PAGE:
We provide you with easy access to help and support if you’ve developed a running injury. The majority of running injuries are what we term ‘overuse injuries‘ and need a highly trained and experienced professional to really help you get to the root cause and address it effectively.
Cool Down Correctly
Exercise causes our muscles to break down on a microscopic level, which can lead to muscle shortening if left untreated. Stretching after running will help maintain the resting length of your muscles and prevent any imbalances from occurring. Sports massage is a great way of helping recover too. A sports massage will help flush out any lactic acid and waste products left sitting in your muscles following exercise, as well as promote the flow of nutrient-rich blood to those areas to facilitate healing and decrease recovery times.
Sleep is very important when talking about injury prevention in runners. When you sleep, hormones are released that promote recovery. When you don’t get enough sleep, stress hormones and inflammatory markers remain elevated which adversely affects your ability to recover. These hormones can also alter appetite regulation, potentially leading to weight gain. To remain injury-free, you need to sleep and recover to the best of your ability. Establish good habits by going to and getting out of bed at the same time each day, and try to get at least 6-7 hours of sleep each night as a minimum, 8 hours is great. Read how we think sleep is the magic elixir for runners on a previous blog here.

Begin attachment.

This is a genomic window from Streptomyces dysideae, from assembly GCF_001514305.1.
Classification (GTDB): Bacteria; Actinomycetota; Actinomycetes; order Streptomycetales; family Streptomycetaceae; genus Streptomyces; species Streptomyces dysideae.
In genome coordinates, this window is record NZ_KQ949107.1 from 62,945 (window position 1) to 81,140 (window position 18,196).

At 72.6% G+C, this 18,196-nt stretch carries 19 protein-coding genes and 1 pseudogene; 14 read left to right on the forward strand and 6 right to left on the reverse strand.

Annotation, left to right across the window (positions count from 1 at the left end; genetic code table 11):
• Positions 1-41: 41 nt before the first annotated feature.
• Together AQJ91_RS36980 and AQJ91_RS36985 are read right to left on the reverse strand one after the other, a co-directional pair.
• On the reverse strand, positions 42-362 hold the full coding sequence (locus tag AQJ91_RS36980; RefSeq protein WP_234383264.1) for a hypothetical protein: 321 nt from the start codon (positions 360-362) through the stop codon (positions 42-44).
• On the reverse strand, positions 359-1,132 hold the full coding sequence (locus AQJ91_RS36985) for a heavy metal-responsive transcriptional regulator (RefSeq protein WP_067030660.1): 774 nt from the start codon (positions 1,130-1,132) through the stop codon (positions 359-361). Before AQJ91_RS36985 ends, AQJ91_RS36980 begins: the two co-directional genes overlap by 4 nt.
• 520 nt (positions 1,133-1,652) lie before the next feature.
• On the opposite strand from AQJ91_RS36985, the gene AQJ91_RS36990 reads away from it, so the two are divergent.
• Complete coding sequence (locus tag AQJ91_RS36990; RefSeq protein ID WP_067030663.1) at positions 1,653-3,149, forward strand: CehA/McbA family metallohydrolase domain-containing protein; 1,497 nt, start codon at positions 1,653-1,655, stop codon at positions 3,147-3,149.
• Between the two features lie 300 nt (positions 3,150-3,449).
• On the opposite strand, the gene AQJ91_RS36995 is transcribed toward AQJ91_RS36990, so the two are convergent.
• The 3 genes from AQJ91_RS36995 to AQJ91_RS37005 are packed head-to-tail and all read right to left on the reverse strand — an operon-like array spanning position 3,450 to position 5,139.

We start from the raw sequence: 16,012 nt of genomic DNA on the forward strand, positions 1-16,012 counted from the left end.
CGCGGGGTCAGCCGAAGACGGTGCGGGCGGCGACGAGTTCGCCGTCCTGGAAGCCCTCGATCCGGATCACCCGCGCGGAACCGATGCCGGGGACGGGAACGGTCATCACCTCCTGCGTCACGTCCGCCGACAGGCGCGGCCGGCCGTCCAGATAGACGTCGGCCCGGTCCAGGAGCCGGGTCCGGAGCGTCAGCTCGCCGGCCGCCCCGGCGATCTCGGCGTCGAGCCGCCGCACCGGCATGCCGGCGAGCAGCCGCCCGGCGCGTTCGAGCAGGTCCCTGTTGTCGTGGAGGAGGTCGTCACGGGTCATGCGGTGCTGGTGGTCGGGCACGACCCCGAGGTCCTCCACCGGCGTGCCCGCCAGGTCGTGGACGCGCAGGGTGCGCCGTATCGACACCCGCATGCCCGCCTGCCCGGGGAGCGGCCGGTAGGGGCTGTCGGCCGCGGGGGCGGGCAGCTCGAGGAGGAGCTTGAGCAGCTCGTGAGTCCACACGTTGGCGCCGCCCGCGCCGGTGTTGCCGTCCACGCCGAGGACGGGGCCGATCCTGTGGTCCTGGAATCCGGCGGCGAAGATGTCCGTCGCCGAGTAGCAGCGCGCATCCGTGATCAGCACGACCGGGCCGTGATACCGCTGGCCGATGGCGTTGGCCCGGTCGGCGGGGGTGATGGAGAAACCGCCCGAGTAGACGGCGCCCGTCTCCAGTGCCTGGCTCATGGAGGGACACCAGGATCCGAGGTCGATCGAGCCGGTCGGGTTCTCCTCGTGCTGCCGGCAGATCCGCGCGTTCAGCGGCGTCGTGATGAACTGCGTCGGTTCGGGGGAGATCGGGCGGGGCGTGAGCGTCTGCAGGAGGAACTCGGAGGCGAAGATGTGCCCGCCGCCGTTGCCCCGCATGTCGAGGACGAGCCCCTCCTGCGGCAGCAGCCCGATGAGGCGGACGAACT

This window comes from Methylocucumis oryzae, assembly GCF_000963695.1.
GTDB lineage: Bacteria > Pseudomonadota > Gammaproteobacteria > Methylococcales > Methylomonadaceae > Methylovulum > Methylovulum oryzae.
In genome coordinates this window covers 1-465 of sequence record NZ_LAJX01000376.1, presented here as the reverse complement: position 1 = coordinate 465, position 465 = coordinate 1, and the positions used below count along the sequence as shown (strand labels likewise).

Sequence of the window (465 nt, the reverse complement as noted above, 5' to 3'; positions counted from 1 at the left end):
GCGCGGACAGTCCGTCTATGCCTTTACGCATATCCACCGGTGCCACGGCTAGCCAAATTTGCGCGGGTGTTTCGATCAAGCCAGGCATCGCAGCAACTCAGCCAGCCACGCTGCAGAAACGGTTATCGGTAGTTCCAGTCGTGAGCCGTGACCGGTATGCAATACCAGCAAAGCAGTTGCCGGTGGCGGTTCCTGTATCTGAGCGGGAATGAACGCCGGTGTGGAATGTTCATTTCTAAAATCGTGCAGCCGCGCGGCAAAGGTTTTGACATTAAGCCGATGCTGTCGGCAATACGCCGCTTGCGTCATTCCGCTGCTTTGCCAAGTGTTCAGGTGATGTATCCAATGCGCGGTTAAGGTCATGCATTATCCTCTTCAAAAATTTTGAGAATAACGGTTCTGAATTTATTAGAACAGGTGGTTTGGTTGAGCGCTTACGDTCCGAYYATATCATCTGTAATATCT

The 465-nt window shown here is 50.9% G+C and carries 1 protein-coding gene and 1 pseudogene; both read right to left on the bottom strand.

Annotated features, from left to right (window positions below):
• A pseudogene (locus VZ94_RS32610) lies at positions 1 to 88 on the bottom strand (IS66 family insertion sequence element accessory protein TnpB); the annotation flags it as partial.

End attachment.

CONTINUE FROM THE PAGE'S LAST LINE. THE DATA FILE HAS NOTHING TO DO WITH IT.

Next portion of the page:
Do these eBibs from ilovetorun resonate with anyone? Certainly ‘run true’ for a lot of injured runners we see at the clinic!
Alongside running (obviously) it’s great for runners to have a good mix of activities as part of their training.
Why? Well, not only does it help prevent injury by mixing up the demands placed upon your body from repetitive activity, it also gives the opportunity to build strength, flexibility and other aspects of fitness that will actually help your running. Exercises like Pilates can be great for helping optimise your movement control but equally important is brining in some specific strength and conditioning work.
Here we’d like to share with you Sports & Rehab Therapist Francesca’s top picks for S&C exercises that are great for runners. All of these can be done with or without weight and progressed as and when appropriate. Strength training should be completed at least once a week along side your running.
Start upright feet hip-width apart holding a pair of dumbbells.
Push your hips back to incline your torso while flexing slightly your knees.
Stop when you feel enough tension in your hamstrings and go back to the starting position.
Keep your back flat and chest out. The dumbbells should remain close to your legs. Elbows are straight at all times.
STARTING POSITION: Place your shins approximately 1 inch (3 cm) behind the bar and your feet hip toshoulder-width apart with your toes pointed slightly outward.